What Rahul Gandhi's writers can learn from Shah Rukh, Aamir and Salman Khan

Advaita Kala
Advaita KalaMay 16, 2015 | 16:50

What Rahul Gandhi's writers can learn from Shah Rukh, Aamir and Salman Khan

If Indian politics was viewed from the prism of Bollywood or Hollywood, I wonder what the posters announcing Rahul Gandhi's comeback would look like. That the scion of the Congress party has had more relaunches to his credit than there have been switches in James Bond players, is less than encouraging, though it must keep some people very busy.

But he should realise that even Bonds can't fight time - they retire, get replaced and inadvertently keep the enthusiasm going. Holding on to that edge of familiarity through often repeated dialogues such as - "The name is Bond, James Bond" or "Shaken not stirred" - summon up memories and traditional notions of the alpha male who will save the world from destruction, with a femme fatale or two along the way. It's all predictable, pure fiction and yet we are hooked.



Rahul Gandhi's writers, and there seems to be a team at work, have worked on so many long-winded scripts starring him, that we are all - the viewing public - just a little too confused. But unlike Bond who remains the same man through the decades, Rahul Gandhi (or his scriptwriters) are still unable to pin down his persona, despite his decade long political career.

As any Bollywood hero will tell you, an image is very important, even the three Khans have divvied up personas between them - the romantic, the intellectual and the bad boy with the heart of gold. I don't even have to tell you which Khan is which, but each persona blends into the roles they choose to play on screen and off it. Long-lasting marriage and doting father; "do good" talk show host and social cause ambassador; serial litigant and bespoke charity creator - each Khan - now close to hitting the mid century mark - is almost indistinguishable from who he plays on screen and in life, even if like Gandhi, they all continue to play "youth".

Which brings me back to our political comeback kid. His life hasn't been easy. The constant cynosure, the demands on him, the cranky and increasingly creaky old guard that refuses to get on the retirement escalator, but instead makes its presence heard, like the swing doors with rusty hinges in old style Western salons (think John Wayne movies). We know (despite the clumsy crowd control) that they are around, but neither do they leave or step all the way in, swinging in and out (creak, creak) announcing their presence. It would push any one towards vipassana, or Bangkok, or Cambodia, or Spain… Who knows? During his 56-day sabbatical or sulk or revelry (the jury is out on that one) there were more Rahul Gandhi sightings from around the world, than those recorded from Khan Market in the last decade. But never mind that, a hero must also possess an air of mystery, it is essential, in order to build the persona.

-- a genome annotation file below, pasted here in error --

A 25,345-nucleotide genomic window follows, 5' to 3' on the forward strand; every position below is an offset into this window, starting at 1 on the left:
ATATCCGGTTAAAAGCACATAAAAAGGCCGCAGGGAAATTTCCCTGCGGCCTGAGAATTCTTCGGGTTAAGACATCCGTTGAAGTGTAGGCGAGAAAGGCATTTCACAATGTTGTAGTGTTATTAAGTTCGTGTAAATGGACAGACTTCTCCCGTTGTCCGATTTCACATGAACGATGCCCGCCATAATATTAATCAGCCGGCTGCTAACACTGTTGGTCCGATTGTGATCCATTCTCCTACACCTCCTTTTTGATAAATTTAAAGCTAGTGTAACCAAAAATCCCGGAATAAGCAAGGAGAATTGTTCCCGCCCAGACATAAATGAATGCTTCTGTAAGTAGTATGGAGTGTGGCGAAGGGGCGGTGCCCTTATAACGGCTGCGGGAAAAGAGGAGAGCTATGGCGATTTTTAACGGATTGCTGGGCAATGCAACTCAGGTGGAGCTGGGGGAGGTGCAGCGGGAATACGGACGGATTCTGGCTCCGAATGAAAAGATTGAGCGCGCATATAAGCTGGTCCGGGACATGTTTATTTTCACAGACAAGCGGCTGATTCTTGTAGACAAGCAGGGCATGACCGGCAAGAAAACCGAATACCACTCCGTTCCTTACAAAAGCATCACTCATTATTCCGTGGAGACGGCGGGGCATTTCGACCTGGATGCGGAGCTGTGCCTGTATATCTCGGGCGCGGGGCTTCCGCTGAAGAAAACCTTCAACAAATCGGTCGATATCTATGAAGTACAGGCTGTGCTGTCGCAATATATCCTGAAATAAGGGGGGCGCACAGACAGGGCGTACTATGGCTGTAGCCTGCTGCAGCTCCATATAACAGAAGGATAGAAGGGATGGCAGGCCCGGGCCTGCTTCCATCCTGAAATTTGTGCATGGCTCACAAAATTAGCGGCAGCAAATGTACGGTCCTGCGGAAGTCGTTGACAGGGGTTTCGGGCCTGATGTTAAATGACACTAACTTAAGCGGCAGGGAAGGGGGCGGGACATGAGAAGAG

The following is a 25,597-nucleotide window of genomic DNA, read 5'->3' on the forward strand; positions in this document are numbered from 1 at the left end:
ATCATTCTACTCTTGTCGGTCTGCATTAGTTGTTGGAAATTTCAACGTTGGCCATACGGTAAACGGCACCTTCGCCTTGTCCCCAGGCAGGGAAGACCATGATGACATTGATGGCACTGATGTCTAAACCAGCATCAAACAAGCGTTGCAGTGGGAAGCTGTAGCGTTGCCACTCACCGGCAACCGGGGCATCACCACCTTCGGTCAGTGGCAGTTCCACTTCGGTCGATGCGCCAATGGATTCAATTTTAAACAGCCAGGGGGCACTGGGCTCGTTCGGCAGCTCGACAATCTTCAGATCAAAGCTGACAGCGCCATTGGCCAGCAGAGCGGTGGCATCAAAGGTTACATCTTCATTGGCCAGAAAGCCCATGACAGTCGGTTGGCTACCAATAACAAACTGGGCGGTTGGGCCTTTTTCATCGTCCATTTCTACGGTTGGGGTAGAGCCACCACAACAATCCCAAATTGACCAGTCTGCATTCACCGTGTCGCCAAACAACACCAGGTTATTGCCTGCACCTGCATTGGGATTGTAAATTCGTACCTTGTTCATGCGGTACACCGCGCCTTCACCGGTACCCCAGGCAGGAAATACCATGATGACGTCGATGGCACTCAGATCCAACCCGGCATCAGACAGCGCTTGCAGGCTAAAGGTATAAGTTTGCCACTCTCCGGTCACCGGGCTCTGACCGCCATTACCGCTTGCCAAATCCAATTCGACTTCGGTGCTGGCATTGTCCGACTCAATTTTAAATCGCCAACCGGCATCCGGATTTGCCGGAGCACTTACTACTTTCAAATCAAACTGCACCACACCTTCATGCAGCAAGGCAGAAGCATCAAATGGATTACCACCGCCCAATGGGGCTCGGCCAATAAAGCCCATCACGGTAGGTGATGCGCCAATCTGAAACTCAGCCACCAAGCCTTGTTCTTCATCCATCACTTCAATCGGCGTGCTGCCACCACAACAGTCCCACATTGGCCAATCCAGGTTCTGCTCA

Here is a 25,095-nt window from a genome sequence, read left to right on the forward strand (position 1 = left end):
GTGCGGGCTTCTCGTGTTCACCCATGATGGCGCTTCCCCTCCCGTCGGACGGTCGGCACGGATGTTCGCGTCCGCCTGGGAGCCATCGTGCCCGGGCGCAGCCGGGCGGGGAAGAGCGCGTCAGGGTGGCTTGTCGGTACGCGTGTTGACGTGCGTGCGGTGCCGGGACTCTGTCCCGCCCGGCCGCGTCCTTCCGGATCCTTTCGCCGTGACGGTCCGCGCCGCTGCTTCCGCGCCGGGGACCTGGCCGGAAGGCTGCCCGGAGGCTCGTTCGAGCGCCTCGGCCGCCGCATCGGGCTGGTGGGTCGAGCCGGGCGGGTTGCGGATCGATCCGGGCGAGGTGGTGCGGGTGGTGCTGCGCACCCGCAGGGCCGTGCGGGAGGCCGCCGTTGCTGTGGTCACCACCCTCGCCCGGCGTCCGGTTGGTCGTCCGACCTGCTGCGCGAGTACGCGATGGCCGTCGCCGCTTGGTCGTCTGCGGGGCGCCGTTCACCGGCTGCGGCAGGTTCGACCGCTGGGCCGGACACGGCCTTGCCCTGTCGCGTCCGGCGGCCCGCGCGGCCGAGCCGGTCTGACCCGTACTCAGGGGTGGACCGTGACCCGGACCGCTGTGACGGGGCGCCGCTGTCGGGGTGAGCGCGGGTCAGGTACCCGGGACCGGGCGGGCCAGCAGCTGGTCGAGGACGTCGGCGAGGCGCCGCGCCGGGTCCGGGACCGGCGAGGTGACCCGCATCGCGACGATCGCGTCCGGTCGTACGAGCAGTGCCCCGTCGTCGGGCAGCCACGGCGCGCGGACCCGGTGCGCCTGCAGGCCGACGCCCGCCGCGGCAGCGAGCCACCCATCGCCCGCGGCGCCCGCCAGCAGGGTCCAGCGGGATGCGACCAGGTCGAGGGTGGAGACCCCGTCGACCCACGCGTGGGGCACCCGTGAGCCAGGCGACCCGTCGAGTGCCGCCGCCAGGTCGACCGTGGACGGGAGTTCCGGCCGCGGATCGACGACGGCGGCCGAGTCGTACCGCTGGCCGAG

But the question is what persona? Like the film star of yesteryear doing triple shifts, Rahul has been moving from role to role, only to get upstaged by his dialogue writers, and being rendered a caricature, flubbing bad lines. But what's wrong with caricature? It happens to all icons - Bachchan's voice, Rajinikanth's cigarette flip, Rajesh Khanna's head tilt. But the gorilla in the room, let's say King Kong, since we are being cinematic, is that one needs to know when the joke revolves around you and when it's on you. Instead, Rahul wants no power and disappears.

Now we have the Incredible (sometimes green) Hulk in Parliament, who has risen from a slumber (unfortunately captured on camera) and has learnt how to throw his voice like a Shakespearean actor. Surrounded by an orchestra pit of appreciative and voluble party men who drown out audience response, ably conceals the scriptwriter's failure in understanding the one plus that marks Rahul Gandhi's presence in public life - the fact that the viewing public has seen him grow up. From boy to man.


Thus the "superhero" that they wanted to project from first day, first show, should have waited. The vociferous and arrogant defence and his studied silence to the exception of all reason and reality has done Rahul in. His Mr Bean-esque public fumbles and goofy smiles could have endeared, if the script had been more honest. But instead we were told that we (the public) wore the wrong glasses as we sat viewing this live 3D animation that has been Rahul Gandhi's public life. Even superheroes reveal and learn from their frailties - accept their awkward personas - before hopping into elevators and emerging transformed.


Instead we have a Dazed and Confused audience, who is only less so, when compared to the protagonist. As a film trade analyst would say of the latest avatar, "The opening collections have been better than expected, however the word of mouth will decide". But when has public perception or expectation ever mattered to these set directors, in constant pursuit of the transient moment - from Parliament, to scenic trekking routes, and on to crowded train compartments. For as long as the mise en scène changes, the same writing can perhaps engage the audience.

Last updated: November 02, 2016 | 18:25
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